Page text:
Now is the public confidence as great in the Banks of the South as in the Tennessee Banks? We assert their basis [sic] is LARGER [sic], and their management EQUAL [sic], if not BETTER [sic] than that of our own Banks. None of them now provide for their issues. It cannot be pretended. "TRUTH," and "COMMON SENSE" neither aver or do pretend that such is the case. They both admit equal value and equal confidence by the public. "COMMON SENSE" vauntingly asks the remedy. It is easy, simple and plain. [sic] It is neither to be mystified nor evaded by logic or by facts. Let the bankers and brokers treat and use whatever is an equal in value as an equal-AT PAR. [sic] Discard all ARBITRARY DISCRIMINATION! [sic] Sell coin or exchange, when they have the one or the other, at the same rate for all solvent Bank notes. Use all Bank issues, believed solvent, alike. [sic] Receive and pay out all such paper as equal until the BANKS THEMSELVES MAY BE ABLE TO REDEEM THEIR OWN ISSUES. [sic] When one begins to pay, others must do so or suffer discredit and be dishonored, and branded as unworthy of public confidence-sinking into oblivion and infamy with Bankers of integrity and substance. For the bankers and brokers and shavers of Memphis to make in the premises, admitted and which all men of intelligence know to exist. A discrimination between the "itinerant Banks of Tennessee" without a "local habitation," traveling with the armies of a rebellion amid a revolution perhaps endless, is an act of delusion and folly, to the prejudice of a community and is very unjust-especially over Banks which are fixed, stable and solid [sic]-in the hands of wise, discreet and honorable managers.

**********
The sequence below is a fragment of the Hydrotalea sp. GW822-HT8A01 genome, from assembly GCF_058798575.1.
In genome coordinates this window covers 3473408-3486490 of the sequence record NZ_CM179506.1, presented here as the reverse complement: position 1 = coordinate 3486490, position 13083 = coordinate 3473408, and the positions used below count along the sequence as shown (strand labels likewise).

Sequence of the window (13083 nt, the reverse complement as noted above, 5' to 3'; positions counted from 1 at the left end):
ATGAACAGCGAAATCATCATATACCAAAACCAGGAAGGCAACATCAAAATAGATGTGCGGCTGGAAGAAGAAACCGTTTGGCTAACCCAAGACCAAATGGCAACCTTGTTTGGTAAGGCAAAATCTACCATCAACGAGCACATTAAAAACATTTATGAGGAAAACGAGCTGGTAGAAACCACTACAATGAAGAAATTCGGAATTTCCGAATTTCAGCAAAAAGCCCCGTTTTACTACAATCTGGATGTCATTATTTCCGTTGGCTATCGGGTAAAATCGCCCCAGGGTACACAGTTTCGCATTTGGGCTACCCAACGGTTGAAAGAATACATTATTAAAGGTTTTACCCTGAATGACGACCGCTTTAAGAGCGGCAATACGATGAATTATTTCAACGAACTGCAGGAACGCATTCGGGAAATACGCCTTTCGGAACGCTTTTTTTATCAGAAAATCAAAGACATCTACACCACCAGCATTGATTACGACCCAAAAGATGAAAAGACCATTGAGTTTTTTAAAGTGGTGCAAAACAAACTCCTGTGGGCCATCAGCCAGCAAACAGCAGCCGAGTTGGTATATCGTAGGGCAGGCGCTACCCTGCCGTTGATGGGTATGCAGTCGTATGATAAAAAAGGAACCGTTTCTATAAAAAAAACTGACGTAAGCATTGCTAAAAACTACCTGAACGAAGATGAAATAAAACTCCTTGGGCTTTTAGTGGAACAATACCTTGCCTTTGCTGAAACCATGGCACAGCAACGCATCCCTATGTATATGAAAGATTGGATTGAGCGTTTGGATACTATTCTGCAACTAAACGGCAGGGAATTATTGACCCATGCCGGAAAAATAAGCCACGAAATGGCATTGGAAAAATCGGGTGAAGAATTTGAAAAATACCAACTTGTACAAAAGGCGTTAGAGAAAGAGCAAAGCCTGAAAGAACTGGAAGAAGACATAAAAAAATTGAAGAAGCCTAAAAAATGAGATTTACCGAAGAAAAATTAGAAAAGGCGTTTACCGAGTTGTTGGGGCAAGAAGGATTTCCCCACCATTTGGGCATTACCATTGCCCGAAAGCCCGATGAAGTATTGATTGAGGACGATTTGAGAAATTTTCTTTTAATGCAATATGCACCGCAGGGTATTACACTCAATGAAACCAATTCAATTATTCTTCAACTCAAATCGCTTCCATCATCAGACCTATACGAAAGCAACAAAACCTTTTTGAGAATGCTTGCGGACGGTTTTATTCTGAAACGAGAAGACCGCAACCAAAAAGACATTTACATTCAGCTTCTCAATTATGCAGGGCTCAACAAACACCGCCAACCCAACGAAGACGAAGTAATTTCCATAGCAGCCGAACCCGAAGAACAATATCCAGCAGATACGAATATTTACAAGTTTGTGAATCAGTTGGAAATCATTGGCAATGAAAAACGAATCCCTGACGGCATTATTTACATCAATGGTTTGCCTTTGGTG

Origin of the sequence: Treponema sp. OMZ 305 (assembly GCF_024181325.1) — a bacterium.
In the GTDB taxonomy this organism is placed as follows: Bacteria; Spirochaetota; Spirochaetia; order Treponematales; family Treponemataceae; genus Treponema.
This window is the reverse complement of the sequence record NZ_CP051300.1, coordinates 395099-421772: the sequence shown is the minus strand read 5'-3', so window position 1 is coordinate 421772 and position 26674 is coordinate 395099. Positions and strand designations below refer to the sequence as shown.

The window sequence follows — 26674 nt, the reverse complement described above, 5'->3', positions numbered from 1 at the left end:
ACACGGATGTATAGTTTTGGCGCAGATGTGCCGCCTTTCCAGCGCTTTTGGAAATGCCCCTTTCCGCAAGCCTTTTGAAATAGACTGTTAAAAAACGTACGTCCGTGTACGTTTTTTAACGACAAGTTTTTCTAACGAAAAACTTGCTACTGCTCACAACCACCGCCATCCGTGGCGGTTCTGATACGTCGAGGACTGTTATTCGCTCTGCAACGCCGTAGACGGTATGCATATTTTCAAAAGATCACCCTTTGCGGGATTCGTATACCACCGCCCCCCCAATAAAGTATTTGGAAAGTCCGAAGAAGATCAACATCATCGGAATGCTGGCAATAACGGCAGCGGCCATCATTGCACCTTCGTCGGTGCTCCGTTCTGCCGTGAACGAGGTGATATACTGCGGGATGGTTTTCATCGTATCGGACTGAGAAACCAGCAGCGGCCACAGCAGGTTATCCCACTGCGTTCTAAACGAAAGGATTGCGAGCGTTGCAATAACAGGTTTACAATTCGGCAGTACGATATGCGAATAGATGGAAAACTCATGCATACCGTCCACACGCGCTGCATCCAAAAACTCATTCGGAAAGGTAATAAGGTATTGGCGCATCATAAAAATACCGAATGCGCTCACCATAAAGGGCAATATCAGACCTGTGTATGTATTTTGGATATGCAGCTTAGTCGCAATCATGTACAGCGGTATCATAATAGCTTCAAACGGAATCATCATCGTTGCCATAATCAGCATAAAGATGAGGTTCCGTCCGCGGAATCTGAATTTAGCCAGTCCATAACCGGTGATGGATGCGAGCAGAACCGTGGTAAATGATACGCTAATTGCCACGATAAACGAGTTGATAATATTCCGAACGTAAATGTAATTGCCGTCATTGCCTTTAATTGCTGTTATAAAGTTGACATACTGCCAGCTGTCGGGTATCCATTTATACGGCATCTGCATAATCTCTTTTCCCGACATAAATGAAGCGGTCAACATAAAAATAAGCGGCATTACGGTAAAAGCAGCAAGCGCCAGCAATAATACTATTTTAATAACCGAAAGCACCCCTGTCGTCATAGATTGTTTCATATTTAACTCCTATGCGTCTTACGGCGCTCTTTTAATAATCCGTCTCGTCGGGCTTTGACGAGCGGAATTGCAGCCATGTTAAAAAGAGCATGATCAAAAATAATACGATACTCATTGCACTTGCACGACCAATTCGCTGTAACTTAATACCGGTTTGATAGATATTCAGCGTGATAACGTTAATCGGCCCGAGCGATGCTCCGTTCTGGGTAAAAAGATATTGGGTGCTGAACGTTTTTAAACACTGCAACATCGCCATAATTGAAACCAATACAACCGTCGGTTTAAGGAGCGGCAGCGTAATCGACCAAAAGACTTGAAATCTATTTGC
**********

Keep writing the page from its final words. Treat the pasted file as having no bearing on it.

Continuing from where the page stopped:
The practice is absurd and preposterous, unjust and selfish, for our bankers to require a tax from day to day of ten percent upon the necessities of the poor and helpless in our midst. We no appeal to their sense of liberality and justice and honor, to do away with an arbitrary RULE, instituted by themselves, and henceforth to use all irredeemable currency as money-SELLING AND BUYING COIN AND EXCHANGE for their own or other Banks, as it shall be presented, as equal in value, and YOU HAVE THE REMEDY. It is certain and simple, and this policy will soften your pillow in disease, and when death may come upon you as a thief, quiet your fears.
Memphis Bulletin, August 21, 1862.

        21, Confederates shelled out of battery opposite Shellmound and Nickajack Bridge burned
No circumstantial reports filed.
Excerpt from the Itinerary of the Second Brigade relative to the action at Shellmound, August 21, 1863: